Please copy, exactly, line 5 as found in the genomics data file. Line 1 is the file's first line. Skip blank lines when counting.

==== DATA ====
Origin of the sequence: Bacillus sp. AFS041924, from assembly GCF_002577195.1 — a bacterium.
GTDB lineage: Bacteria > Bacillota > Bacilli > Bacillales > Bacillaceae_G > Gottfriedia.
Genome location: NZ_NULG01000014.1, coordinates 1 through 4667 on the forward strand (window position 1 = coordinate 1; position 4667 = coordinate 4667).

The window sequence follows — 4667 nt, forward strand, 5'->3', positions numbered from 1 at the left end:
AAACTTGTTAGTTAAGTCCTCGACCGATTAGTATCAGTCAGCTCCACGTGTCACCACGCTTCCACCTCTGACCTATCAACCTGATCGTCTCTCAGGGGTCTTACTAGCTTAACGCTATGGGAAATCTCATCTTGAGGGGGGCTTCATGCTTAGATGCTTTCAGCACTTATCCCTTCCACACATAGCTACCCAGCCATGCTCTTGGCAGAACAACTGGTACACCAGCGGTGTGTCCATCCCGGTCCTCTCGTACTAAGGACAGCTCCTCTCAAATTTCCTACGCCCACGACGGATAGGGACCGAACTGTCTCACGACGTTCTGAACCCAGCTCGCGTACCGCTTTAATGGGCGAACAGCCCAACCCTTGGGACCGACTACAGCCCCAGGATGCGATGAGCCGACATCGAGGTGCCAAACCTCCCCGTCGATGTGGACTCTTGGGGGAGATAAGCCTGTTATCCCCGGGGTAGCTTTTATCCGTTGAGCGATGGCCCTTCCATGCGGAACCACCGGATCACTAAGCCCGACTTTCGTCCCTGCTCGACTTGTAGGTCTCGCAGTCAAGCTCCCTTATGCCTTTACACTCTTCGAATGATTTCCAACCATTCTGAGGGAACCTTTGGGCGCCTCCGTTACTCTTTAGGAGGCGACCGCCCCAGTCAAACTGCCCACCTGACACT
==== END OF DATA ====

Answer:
AAACTTGTTAGTTAAGTCCTCGACCGATTAGTATCAGTCAGCTCCACGTGTCACCACGCTTCCACCTCTGACCTATCAACCTGATCGTCTCTCAGGGGTCTTACTAGCTTAACGCTATGGGAAATCTCATCTTGAGGGGGGCTTCATGCTTAGATGCTTTCAGCACTTATCCCTTCCACACATAGCTACCCAGCCATGCTCTTGGCAGAACAACTGGTACACCAGCGGTGTGTCCATCCCGGTCCTCTCGTACTAAGGACAGCTCCTCTCAAATTTCCTACGCCCACGACGGATAGGGACCGAACTGTCTCACGACGTTCTGAACCCAGCTCGCGTACCGCTTTAATGGGCGAACAGCCCAACCCTTGGGACCGACTACAGCCCCAGGATGCGATGAGCCGACATCGAGGTGCCAAACCTCCCCGTCGATGTGGACTCTTGGGGGAGATAAGCCTGTTATCCCCGGGGTAGCTTTTATCCGTTGAGCGATGGCCCTTCCATGCGGAACCACCGGATCACTAAGCCCGACTTTCGTCCCTGCTCGACTTGTAGGTCTCGCAGTCAAGCTCCCTTATGCCTTTACACTCTTCGAATGATTTCCAACCATTCTGAGGGAACCTTTGGGCGCCTCCGTTACTCTTTAGGAGGCGACCGCCCCAGTCAAACTGCCCACCTGACACT